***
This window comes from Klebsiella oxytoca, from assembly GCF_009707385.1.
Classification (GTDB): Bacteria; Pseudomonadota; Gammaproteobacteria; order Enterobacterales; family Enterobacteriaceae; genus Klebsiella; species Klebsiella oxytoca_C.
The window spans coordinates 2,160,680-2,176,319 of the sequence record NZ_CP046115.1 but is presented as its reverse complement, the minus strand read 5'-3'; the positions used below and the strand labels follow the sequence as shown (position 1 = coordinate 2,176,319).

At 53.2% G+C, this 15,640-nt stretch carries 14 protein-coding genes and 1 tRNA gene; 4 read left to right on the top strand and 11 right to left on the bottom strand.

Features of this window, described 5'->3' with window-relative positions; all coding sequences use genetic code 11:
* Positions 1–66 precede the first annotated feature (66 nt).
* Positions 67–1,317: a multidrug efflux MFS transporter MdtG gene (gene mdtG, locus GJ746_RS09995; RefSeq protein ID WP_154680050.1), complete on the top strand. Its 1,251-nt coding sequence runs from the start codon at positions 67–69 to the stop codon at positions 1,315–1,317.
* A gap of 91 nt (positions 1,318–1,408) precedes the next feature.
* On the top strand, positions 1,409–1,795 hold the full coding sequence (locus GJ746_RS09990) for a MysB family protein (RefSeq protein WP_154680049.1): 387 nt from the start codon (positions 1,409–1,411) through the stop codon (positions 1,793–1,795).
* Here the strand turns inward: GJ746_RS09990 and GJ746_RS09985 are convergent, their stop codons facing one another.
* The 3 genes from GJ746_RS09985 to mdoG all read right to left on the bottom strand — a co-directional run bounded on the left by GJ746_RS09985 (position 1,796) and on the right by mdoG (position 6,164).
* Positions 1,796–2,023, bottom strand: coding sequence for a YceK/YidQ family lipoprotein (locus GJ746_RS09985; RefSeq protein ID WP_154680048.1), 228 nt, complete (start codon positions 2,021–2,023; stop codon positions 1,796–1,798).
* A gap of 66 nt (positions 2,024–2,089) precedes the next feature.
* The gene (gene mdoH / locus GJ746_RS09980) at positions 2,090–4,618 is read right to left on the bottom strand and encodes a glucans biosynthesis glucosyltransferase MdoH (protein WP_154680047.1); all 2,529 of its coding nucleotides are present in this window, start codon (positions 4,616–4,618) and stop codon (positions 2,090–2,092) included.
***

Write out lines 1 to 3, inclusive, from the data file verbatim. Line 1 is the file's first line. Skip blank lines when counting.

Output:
This window comes from Klebsiella oxytoca, from assembly GCF_009707385.1.
Classification (GTDB): Bacteria; Pseudomonadota; Gammaproteobacteria; order Enterobacterales; family Enterobacteriaceae; genus Klebsiella; species Klebsiella oxytoca_C.
The window spans coordinates 2,160,680-2,176,319 of the sequence record NZ_CP046115.1 but is presented as its reverse complement, the minus strand read 5'-3'; the positions used below and the strand labels follow the sequence as shown (position 1 = coordinate 2,176,319).